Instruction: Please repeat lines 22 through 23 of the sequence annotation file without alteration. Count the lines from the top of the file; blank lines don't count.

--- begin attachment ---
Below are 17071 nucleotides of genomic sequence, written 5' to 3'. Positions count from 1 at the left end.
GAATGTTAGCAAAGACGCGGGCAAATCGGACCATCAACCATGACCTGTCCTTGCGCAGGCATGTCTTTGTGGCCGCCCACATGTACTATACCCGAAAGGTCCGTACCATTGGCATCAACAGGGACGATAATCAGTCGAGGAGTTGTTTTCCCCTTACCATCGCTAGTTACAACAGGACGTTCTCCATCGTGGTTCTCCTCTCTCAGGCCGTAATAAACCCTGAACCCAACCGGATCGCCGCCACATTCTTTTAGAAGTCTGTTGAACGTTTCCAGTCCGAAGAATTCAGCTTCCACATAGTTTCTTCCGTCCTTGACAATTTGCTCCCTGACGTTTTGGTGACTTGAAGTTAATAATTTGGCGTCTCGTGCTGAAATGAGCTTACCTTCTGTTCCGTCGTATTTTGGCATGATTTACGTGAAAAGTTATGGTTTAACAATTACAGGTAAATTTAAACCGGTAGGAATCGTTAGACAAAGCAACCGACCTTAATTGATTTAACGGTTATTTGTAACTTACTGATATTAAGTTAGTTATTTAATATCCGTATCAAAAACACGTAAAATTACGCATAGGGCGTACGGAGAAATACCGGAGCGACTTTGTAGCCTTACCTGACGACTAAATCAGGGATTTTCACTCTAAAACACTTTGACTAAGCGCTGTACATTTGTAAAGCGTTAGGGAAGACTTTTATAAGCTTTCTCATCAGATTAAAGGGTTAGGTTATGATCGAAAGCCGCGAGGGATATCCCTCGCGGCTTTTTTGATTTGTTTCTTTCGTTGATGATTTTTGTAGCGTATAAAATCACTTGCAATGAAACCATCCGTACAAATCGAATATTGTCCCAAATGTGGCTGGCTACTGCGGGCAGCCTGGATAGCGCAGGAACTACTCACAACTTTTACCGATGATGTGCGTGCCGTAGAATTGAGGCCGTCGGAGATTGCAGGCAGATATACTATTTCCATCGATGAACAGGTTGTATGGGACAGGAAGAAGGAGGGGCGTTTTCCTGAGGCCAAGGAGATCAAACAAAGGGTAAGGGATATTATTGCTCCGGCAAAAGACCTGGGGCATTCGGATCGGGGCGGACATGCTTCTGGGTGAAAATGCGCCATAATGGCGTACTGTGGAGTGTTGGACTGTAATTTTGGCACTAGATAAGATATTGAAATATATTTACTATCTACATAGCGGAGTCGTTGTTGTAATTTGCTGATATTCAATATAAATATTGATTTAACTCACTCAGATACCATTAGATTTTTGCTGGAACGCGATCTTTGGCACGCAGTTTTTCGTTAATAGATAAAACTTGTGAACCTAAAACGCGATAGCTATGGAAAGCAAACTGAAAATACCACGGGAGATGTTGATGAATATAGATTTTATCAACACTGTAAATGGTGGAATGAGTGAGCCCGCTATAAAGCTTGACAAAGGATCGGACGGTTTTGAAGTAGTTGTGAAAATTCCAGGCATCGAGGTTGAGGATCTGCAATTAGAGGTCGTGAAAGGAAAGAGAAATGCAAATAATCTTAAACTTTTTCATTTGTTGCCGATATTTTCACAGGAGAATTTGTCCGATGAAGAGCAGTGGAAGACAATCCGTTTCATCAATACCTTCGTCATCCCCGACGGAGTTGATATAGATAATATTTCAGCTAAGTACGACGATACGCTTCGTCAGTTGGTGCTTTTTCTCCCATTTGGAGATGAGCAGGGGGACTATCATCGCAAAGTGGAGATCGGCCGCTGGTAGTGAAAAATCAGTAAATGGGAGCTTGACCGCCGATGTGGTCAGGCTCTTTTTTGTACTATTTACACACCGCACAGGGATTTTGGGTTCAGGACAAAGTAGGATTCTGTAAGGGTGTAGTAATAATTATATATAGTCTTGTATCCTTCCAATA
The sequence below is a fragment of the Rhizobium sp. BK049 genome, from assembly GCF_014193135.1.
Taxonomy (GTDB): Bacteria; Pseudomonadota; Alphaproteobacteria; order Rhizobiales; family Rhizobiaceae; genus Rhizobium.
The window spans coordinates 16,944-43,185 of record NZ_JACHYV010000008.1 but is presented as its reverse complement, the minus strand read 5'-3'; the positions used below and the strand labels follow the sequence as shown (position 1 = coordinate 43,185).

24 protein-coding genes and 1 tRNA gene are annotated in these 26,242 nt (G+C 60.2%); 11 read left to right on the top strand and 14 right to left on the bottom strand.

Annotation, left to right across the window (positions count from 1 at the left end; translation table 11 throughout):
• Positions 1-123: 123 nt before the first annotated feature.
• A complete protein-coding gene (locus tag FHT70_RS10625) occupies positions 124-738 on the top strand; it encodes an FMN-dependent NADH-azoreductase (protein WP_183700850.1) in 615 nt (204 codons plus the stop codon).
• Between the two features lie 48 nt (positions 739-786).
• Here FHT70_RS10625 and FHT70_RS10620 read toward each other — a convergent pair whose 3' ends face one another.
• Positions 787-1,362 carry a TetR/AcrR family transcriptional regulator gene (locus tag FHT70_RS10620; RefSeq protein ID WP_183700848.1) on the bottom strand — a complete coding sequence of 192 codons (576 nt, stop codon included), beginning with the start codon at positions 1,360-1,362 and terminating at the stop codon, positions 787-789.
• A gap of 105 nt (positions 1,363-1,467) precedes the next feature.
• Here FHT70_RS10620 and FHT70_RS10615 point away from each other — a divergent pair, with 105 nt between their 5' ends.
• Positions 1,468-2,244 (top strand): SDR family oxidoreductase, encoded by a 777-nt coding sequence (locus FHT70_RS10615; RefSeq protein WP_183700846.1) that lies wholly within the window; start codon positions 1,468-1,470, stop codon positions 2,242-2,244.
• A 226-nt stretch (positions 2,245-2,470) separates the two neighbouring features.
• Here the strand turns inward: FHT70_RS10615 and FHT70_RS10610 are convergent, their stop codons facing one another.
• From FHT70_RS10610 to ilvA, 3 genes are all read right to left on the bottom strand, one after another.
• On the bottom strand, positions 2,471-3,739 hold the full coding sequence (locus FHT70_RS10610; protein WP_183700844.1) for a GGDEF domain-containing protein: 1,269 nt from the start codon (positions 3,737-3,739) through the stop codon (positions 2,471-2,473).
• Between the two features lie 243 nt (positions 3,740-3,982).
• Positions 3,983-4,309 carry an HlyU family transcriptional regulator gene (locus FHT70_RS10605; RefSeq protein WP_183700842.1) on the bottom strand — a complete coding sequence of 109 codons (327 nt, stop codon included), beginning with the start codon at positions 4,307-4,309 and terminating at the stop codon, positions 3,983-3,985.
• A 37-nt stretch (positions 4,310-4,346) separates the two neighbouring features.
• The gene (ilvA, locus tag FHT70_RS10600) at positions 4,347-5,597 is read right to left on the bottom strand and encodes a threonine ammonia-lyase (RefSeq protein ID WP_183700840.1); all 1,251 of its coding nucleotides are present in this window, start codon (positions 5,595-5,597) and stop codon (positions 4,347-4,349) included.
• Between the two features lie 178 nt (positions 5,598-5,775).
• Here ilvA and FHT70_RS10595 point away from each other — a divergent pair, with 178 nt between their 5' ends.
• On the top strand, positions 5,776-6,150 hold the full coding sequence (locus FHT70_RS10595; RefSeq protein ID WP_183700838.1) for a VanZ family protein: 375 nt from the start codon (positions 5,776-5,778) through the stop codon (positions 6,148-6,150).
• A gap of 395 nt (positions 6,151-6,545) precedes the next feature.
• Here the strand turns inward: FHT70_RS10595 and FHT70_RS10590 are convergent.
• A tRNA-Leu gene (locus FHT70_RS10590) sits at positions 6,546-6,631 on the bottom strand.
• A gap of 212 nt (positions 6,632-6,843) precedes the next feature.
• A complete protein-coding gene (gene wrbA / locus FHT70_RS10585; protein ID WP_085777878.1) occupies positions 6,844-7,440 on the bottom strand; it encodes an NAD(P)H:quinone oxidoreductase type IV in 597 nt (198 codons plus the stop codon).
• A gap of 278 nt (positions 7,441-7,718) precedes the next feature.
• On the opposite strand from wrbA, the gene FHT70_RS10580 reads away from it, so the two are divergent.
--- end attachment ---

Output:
• A 37-nt stretch (positions 4,310-4,346) separates the two neighbouring features.
• The gene (ilvA, locus tag FHT70_RS10600) at positions 4,347-5,597 is read right to left on the bottom strand and encodes a threonine ammonia-lyase (RefSeq protein ID WP_183700840.1); all 1,251 of its coding nucleotides are present in this window, start codon (positions 5,595-5,597) and stop codon (positions 4,347-4,349) included.